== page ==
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Winter siskin irruptions tied to climate patterns

Pine Siskin at Cap Tourmente National Wildlife Area, Quebec, by Cephas. Creative Commons BY-SA 3.0 via Wikimedia Commons
Pine Siskin at Cap Tourmente National Wildlife Area, Quebec, by Simon Pierre Barrette (Cephas). Creative Commons BY-SA 3.0 via Wikimedia Commons

Prevailing wisdom has it that the irregular irruptions of winter finches into southern Canada and the lower 48 states are triggered by food shortages caused by the large-scale collapse of seed production in northern pine, spruce, and fir forests. But it turns out that is only part of the story.

Scientists have pinpointed a climate pattern that likely sets the stage for irruptions — a discovery that could make it possible to predict the movements more than a year in advance.

Many seed-eating boreal species are prone to wander, including Bohemian Waxwing, Boreal Chickadee, Red-breasted Nuthatch, crossbills, grosbeaks, and redpolls. According to a study published in May in the online Proceedings of the National Academy of Sciences, persistent shifts in rainfall and temperature drive boom-and-bust cycles in seed production, which in turn drive the mass migrations of Pine Siskin, the most widespread of the irruptive migrants.

Atmospheric scientist Courtenay Strong of the University of Utah and his colleagues used two million observations of siskins submitted since 1989 by backyard birdwatchers to Project FeederWatch, the popular citizen-science initiative run by the Cornell Lab of Ornithology.

The researchers paired the information with 27 years’ worth of climate data and found that weather patterns in one year could predict the birds’ movements for as much as the next two years.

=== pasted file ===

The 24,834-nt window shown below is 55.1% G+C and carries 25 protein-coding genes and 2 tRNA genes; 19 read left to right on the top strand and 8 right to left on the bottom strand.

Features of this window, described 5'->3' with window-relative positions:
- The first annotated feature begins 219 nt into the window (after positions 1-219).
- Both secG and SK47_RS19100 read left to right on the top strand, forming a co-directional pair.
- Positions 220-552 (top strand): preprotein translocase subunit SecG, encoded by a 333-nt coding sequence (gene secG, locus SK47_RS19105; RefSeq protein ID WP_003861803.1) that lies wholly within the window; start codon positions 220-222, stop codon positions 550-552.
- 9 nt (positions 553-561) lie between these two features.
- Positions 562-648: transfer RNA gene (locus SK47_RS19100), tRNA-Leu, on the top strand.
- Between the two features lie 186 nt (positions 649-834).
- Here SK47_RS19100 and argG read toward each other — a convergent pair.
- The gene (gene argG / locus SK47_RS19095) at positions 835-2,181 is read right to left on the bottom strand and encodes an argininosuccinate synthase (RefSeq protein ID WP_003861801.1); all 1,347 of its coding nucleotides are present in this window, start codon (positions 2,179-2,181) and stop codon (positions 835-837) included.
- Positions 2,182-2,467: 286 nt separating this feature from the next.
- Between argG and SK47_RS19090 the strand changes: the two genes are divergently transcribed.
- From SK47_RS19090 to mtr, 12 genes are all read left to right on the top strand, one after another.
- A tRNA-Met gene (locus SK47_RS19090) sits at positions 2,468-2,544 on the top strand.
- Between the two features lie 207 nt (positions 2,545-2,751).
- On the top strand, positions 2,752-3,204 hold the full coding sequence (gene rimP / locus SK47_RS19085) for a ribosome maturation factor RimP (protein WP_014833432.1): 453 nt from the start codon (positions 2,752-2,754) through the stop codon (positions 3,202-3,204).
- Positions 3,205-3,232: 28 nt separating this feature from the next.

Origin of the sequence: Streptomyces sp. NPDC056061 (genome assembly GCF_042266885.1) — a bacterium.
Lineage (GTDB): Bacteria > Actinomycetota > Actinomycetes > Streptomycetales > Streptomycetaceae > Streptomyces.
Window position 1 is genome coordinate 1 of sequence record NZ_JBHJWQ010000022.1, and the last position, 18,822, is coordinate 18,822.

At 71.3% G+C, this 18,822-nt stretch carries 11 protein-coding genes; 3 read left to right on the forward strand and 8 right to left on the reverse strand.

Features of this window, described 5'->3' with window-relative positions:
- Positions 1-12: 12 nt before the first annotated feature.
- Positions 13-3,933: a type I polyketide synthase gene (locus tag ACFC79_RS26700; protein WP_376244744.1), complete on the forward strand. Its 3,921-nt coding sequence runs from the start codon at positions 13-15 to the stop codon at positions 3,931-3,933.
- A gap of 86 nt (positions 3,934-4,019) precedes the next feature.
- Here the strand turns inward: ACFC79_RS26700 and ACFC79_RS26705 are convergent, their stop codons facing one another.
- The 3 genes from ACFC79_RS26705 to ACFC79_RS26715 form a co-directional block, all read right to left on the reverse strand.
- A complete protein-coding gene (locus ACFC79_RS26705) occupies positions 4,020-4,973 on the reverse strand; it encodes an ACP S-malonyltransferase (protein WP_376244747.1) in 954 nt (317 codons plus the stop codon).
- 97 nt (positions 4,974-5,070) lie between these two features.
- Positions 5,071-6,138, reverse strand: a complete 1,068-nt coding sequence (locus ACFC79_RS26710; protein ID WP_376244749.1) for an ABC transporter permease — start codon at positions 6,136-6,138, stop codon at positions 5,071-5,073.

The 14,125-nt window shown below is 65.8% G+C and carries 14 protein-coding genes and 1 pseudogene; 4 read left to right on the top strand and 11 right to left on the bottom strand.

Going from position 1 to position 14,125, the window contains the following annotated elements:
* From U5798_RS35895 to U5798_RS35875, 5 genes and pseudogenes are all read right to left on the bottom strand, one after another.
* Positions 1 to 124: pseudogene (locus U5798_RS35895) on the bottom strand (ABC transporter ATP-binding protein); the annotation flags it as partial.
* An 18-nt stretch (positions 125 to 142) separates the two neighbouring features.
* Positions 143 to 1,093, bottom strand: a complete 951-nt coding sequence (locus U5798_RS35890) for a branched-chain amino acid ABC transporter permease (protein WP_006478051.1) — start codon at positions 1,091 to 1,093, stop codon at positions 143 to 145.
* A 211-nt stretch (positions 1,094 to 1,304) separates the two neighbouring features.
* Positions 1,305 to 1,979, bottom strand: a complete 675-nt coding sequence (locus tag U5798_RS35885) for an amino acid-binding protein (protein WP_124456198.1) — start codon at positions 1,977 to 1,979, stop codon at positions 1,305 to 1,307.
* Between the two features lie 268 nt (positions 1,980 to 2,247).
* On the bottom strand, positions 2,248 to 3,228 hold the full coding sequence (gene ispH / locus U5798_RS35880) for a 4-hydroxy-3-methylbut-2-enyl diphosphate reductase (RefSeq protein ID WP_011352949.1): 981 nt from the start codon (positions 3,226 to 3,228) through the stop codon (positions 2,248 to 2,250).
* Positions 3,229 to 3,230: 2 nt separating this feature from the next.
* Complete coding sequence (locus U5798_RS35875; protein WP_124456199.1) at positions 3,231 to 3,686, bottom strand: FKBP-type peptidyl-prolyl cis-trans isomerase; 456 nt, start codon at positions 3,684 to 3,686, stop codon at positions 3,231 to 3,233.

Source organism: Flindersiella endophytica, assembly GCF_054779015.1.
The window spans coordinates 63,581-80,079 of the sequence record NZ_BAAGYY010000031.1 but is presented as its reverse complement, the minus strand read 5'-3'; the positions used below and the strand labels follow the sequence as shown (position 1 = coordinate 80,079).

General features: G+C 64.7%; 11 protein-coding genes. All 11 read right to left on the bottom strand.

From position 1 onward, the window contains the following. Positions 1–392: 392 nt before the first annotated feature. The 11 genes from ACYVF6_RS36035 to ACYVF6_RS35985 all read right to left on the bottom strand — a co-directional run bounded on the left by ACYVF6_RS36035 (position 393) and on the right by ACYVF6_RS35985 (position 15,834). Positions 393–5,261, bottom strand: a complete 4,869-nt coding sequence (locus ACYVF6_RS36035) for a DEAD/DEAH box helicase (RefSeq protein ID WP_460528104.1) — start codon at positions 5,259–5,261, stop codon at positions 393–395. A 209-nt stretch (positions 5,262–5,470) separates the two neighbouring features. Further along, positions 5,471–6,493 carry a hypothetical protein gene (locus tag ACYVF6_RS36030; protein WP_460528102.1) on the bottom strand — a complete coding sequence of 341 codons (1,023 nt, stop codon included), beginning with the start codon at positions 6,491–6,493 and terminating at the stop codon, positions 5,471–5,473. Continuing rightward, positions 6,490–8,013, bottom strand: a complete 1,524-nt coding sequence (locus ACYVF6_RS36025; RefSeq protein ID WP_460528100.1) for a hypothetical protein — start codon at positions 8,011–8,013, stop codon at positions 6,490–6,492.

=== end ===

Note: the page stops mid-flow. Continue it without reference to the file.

Moreover, the authors identified two seesaw patterns of climate-induced seed production: from north to south and west to east. When wet and cold conditions in one region produced few seeds, the weather tended to be warmer and drier — and favorable to seed production — in another region. The birds likely followed social cues to areas with plenty of seeds.

“It’s a chain reaction from climate to seeds to birds,” says Strong.

Read the study

Courtenay Strong, Benjamin Zuckerberg, Julio L. Betancourt, and Walter D. Koenig. Climatic dipoles drive two principal modes of North American boreal bird irruption. PNAS 2015 112 (21) E2795-E2802; published ahead of print May 11, 2015, doi:10.1073/pnas.1418414112. Full text.


Julie Craves explains Red-breasted Nuthatch irruptions.

Evening Grosbeak: How backyard birdwatchers charted the sudden and mysterious decline of a beloved winter wanderer.

A version of this article was published in the August 2015 issue of BirdWatching. Subscribe.

Originally Published

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